But there is debate over whether baby should make two or three. Since forming her newsletter a year ago, Ms. Engber has received hate mail. A letter arrived the other day from a woman who called her an "amoral woman with an illegitimate child."

Such comments raise the ire of single mothers everywhere.

Catherine Hughes, a single mother from Alexandria, Va., calls such language "archaic and ignorant. I'd love to see 'illegitimate' struck from the English language. . . . Talk about immoral. It's immoral to label any child illegitimate in this day and age."

Ms. Halbig admits she had to face similar comments in her own family initially.

"I was raised as a Catholic and my mom had minor heart failure in the beginning," says the assistant director of a residential program for the disabled. "But after she got over the idea of its not being proper, we got to the next level, which was more her concern of how it would affect my life."

Women often explain their decision to have a child alone as being part freedom of choice, part biological imperative.

"I always knew I wanted to have a kid even if Mr. Right or Mr. Adequate didn't come along," says Ms. Engber.

And many women spend years preparing for it. By age 30, Ms. Hughes, a researcher for a Washington children's magazine, began setting up Plan B in case she didn't marry in five years. She saved money, bought a condominium and took her dream trip to Tanzania.

By age 34, she was pursuing donor insemination. The following year her son, Christopher, was born.

"He's done nothing but bring joy to my life. I've never had one single second of regret," she says.

Similarly, Dr. Stearns decided to adopt her first child in her late 30s after discovering she was depressed about not being a mother.

"I bought a new house, I was a full professor as I'd always wanted to be before the end of my 30s, I had good friends, a guy I was dating I liked, but I was depressed," recalls the Towson author and psychology professor at Essex Community College. "Instead of getting to be an old woman who'd say, 'Oh, damn, why didn't I have children?' I let those inner yearnings emerge."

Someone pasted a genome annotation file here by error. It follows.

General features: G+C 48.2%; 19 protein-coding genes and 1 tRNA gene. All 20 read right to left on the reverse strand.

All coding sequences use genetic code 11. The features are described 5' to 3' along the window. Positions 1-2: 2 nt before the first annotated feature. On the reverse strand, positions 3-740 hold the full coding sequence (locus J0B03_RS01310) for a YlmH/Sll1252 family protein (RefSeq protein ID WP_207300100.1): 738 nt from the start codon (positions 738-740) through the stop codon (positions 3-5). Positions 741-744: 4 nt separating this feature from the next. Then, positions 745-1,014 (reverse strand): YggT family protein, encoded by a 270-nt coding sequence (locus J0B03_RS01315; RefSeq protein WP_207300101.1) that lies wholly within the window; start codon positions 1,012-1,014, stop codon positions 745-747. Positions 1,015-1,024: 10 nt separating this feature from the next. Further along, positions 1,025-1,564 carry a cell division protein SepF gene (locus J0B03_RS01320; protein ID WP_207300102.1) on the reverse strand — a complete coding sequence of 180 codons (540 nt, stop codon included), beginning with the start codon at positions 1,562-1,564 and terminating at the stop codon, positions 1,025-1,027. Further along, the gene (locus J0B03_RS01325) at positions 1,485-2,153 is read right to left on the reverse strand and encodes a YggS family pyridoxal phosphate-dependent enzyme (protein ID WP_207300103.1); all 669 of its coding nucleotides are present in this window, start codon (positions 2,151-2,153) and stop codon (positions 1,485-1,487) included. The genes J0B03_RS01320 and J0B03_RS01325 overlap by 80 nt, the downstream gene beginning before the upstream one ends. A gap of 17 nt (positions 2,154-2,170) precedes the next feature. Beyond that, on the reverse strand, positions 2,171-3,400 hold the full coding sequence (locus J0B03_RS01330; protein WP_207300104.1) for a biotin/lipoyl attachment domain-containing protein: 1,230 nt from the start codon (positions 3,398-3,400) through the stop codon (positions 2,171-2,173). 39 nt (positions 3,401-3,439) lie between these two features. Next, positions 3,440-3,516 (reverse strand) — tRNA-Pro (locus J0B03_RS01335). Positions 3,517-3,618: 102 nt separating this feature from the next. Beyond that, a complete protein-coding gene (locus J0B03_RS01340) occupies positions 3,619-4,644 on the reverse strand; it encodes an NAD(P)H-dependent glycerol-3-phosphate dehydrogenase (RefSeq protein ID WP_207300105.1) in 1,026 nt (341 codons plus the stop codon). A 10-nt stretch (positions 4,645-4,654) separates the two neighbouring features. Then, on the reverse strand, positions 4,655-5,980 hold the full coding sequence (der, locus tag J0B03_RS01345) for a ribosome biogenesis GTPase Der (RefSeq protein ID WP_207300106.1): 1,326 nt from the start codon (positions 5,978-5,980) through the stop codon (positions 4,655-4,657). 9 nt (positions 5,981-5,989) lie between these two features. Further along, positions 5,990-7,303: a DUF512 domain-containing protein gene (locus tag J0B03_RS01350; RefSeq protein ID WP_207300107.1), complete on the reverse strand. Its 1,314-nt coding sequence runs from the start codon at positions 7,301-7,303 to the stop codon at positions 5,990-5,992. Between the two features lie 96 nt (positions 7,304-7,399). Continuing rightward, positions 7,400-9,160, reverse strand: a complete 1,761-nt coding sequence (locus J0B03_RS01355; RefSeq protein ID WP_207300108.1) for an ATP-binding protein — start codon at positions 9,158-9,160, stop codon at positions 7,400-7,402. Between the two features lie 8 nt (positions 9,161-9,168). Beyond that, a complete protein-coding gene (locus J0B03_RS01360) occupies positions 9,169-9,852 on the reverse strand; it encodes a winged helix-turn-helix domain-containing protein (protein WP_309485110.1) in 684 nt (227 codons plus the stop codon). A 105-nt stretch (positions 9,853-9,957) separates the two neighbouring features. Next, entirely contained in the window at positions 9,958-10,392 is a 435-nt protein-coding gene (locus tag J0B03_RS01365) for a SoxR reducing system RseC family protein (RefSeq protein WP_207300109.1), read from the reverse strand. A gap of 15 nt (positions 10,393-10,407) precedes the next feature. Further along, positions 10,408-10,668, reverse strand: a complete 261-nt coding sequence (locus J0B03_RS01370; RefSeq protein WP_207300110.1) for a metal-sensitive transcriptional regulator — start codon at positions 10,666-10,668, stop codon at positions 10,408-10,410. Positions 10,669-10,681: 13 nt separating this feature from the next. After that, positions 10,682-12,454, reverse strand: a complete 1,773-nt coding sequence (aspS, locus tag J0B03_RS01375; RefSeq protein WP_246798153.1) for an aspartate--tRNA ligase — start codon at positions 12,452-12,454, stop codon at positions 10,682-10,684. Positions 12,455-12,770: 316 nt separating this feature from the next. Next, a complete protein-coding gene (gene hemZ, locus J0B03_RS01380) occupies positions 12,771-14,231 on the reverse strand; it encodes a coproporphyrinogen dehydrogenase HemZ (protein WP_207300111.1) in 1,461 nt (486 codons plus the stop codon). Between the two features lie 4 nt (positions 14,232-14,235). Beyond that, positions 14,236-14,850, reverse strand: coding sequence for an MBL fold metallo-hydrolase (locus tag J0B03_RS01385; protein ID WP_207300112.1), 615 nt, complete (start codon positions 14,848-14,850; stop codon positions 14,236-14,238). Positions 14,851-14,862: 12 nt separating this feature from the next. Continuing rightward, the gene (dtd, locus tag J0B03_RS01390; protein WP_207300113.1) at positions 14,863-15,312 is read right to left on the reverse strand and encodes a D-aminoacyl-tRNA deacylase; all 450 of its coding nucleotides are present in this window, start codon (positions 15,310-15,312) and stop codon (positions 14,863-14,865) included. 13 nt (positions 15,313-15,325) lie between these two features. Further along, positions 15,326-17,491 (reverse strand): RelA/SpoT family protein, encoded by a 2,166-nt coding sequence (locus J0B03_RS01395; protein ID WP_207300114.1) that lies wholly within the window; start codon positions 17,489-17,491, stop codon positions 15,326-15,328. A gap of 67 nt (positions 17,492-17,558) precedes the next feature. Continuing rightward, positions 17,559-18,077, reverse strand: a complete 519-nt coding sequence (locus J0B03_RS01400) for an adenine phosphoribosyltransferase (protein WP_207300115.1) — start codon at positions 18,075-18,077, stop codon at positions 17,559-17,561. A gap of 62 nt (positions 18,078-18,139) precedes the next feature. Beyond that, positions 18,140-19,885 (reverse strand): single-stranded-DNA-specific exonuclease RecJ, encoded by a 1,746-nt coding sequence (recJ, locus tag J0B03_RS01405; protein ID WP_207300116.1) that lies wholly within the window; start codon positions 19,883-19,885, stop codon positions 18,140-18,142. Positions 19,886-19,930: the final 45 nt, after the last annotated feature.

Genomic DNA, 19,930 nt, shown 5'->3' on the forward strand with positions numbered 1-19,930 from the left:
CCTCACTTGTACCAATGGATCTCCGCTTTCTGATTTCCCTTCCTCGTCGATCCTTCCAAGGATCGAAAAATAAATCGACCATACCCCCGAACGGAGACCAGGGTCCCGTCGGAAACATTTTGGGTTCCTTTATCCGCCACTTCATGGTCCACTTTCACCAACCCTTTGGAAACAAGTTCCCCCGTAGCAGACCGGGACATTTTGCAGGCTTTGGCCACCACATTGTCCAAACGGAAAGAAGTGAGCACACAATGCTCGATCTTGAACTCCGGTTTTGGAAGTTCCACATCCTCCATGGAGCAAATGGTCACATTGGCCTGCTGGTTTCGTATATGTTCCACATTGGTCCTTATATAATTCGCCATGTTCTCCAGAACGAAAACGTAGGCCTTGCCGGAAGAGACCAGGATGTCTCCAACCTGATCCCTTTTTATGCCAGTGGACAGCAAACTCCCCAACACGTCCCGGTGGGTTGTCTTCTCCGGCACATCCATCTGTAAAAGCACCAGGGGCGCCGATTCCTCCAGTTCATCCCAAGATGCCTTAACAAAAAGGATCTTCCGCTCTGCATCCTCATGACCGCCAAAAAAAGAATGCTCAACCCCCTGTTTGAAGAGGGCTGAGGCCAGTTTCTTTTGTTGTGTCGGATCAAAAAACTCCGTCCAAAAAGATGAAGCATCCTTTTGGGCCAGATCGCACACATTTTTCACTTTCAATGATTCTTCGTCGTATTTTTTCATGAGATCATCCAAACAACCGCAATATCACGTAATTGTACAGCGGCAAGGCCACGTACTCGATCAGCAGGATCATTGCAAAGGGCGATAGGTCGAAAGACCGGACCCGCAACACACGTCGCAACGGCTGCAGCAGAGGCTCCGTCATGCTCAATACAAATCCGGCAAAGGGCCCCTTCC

The results have been two daughters, Amanda Asha, 8 1/2 , and Ashley Anjali, 5 1/2 , whom she adopted as infants from India. Although each adoption took more than a year, she has no regrets.

"I've had some happy days -- three national book tours, lecturing in 26 states, being on 'Donahue' -- but being at JFK [Airport] on a 100-degree September day and having Amanda put in my arms was the happiest day of my life," says Dr. Stearns, who is in her late 40s.

Difficult days have followed, especially since she has to shoulder the responsibility of child-rearing and finances alone.

"It would be a lot easier if there were someone else to share the blame and I'd be glad to share the glory," says Dr. Stearns. When there are problems at school, she says, "I have to live with a child crying herself to sleep before and after my decision."

As a single parent with relatives in distant states, she feels an even greater burden to maintain her health. She had a scare two years ago when she was hospitalized with a strain of pneumonia that didn't respond to antibiotics. "I love them so much I want to be here to see that they grow up right," she says.

Many single mothers also make it a point to have male role models -- whether it's a boyfriend, relative or colleague -- in their children's lives.

Damian Halbig, who likes to "go camping and fishing and play with bugs" often spends time with his best friend's dad. But even that, he admits, is second best.

His father has only seen him once -- and that was when he was an infant. As he and his mother prepare to move out of state, Damian wonders what it would be like to meet his father before he leaves Maryland. He already knows what he'd say.

"I'd say, 'I love you. . . . Can you do stuff with me?' "